The State of AI in UX/UI Design at Adobe
The blossoming relationship between UX design and AI promises greater productivity and more creative freedom.
Picture an artificial intelligence-powered “assistant” working in step with a designer to get the job done — to find that perfect image, crop it, retouch it, and keep tabs on its future performance to ensure it’s moving the needle in its latest campaign. And while all this is happening, the human designer has the bandwidth to tackle bigger, more nuanced projects that drive his vision — and his company — forward.
That’s where we’re heading, writes Rubens Cantuni, a member of the UX Collective. Rubens envisions a future where AI designers “will work as smart assistants of human ones,” he says. “They’ll be powerful tools designers will learn to master and use at their advantage… [They will] add value to your profile as a design consultant and innovator and delegate to bots all the boring tasks of your day to day.”
UX and UI designers are increasingly aware of AI’s potential to improve their overall productivity and capabilities — and they want in.
The vast majority of creatives report spending more than half of their time on repetitive, uninspiring, or administrative tasks. Now, they’re seeing these tasks as the perfect to-dos for their future AI sidekick.
Understanding artificial intelligence versus augmented intelligence
This shift clears the way for AI to streamline and simplify the UI and UX design process for online interfaces and experiences. Adobe is already leading the charge, using Adobe Sensei to eliminate tedious tasks from designers’ workflows, free them up for truly creative pursuits, and maximize their ability to deliver powerful digital experiences.
The following are just a sampling of the ways Adobe is applying AI to give UI and UX designers the experiences they need to have more time to create and produce more effective customer interactions.
1. Tedium-less design workflows
The modern design workflow is still bogged down by inevitable moments of manual nipping and tucking. A designer can lose precious time recoloring, resizing, or cropping photos or shifting and adjusting different elements to find just the right layout. This wasted time is then multiplied as designers are asked to repeat this process over dozens of pieces — for instance, to create different-sized versions of the same image to fit various screen sizes.
This is where the Adobe Sensei-powered Content Aware Layout feature comes to the rescue. Using layout heuristics and built-in common design rules, it reads the content the designer has chosen for the design and automatically maps layout positions and text placement in Adobe Spark and Photoshop.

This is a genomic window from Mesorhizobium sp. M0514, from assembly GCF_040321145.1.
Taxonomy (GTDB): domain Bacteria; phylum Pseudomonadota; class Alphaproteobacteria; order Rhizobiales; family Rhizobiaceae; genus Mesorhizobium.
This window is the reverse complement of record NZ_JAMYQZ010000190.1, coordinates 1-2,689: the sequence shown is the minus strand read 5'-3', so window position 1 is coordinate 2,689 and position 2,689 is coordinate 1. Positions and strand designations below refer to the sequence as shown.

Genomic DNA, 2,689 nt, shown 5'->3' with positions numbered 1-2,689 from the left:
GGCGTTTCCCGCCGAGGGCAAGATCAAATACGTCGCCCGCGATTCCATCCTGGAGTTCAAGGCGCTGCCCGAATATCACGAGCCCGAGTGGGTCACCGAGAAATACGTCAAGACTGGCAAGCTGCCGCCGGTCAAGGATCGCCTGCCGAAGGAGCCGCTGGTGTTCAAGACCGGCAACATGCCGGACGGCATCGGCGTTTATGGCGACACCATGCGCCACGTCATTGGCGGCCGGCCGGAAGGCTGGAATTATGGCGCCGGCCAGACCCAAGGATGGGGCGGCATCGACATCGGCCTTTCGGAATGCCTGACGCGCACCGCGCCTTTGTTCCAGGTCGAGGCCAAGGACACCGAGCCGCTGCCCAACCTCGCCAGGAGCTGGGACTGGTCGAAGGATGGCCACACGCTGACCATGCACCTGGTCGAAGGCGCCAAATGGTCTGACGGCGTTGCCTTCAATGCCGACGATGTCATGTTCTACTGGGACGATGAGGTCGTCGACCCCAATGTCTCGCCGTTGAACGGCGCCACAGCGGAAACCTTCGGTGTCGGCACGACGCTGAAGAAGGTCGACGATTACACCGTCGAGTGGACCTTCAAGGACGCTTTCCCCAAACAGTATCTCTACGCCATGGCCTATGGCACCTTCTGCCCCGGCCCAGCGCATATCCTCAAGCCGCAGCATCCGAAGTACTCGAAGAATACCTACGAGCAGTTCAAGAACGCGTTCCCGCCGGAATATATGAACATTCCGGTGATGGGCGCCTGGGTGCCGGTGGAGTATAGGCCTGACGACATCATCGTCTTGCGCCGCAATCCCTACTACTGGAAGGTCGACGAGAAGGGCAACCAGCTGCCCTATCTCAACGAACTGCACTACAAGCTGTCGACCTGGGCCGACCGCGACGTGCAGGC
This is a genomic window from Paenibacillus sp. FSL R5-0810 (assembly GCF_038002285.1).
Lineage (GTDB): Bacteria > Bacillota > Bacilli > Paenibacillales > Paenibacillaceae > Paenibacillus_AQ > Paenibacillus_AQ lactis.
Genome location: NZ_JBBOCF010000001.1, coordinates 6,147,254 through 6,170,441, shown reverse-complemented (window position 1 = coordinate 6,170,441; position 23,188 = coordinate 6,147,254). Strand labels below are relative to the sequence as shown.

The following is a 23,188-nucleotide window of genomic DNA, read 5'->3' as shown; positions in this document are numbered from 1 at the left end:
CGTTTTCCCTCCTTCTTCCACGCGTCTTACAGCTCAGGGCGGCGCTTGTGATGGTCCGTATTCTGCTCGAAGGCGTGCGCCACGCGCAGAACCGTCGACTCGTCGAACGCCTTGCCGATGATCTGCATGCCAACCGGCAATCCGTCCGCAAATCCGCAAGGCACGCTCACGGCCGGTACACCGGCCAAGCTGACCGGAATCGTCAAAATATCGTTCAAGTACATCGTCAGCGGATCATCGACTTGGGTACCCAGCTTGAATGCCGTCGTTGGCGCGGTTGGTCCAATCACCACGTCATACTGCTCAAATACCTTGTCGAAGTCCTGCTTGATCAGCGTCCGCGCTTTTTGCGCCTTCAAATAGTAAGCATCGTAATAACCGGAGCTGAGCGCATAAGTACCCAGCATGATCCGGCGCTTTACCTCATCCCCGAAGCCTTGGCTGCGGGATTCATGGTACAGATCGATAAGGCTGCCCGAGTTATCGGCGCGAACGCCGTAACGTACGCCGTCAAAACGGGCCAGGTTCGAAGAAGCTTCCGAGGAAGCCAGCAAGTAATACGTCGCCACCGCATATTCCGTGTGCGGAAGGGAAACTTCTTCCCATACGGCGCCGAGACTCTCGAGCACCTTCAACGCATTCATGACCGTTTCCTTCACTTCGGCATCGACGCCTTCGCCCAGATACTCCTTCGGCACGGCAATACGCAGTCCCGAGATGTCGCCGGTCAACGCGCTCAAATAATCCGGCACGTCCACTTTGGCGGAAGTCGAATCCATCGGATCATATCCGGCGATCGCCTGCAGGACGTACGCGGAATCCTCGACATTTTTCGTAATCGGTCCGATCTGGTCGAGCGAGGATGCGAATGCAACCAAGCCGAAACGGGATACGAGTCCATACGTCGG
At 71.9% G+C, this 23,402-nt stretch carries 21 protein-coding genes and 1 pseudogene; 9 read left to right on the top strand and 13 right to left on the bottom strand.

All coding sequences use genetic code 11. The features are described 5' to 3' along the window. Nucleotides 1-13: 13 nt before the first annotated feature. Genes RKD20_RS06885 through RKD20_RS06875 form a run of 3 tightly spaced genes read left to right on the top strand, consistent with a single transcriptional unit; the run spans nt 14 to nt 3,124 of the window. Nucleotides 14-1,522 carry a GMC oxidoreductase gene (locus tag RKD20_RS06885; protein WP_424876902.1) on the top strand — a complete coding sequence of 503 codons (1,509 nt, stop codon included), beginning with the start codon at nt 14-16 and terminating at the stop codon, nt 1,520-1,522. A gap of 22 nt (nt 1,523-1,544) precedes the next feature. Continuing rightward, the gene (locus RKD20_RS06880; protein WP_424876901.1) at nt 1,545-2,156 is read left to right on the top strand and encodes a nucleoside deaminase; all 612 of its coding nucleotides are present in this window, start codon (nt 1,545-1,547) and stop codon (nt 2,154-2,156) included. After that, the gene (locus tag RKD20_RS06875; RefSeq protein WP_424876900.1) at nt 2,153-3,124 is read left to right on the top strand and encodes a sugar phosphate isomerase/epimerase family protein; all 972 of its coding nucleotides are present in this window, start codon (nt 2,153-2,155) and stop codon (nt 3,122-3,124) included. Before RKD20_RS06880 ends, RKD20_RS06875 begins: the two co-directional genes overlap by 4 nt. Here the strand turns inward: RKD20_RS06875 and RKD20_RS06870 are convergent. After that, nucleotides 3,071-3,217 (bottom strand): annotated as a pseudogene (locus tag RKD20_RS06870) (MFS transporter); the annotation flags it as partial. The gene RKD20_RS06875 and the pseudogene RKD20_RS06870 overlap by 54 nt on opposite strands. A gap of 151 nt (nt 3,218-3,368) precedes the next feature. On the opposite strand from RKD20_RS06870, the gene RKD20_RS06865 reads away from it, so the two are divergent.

The Smart Crop feature, found in Adobe Experience Manager and After Effects, can sense the focal point of images, video, or text in a design and then intelligently crop and resize them to fit a desktop, tablet, or mobile screen — a feature that saves designers from mind-numbing tedium, but also drastically reduces image file sizes and page load times.
2. Integrate the ultimate creative collaborator
Similarly, Adobe Sensei has been put to good use in InDesign’s Content Aware Fit feature, which identifies the most important content on the page to keep in the designers’ predetermined frame, while resizing or cropping other content. No matter how content is adjusted, the proportions of the frame remain the same.
Adobe Experience Manager Sites leverages Adobe Sensei to match experience fragments that have been created using audience segment preference data to achieve desired KPIs. The Smart Layout feature enables brands to segment customers into various personas, creating the most effective layouts and best assets for those specific audiences. Creatives or marketers can, then, determine what they want to optimize for — social shares, for example, or mobile engagement — and the system runs A/B tests, optimizing the experience based on results.
This process, though, requires a significant number of digital assets to support the numerous platforms and personas — enter Adobe Experience Manager Assets. This AI-enabled digital asset management system (DAM) enables brands to organize, tag, and disseminate assets across their organization.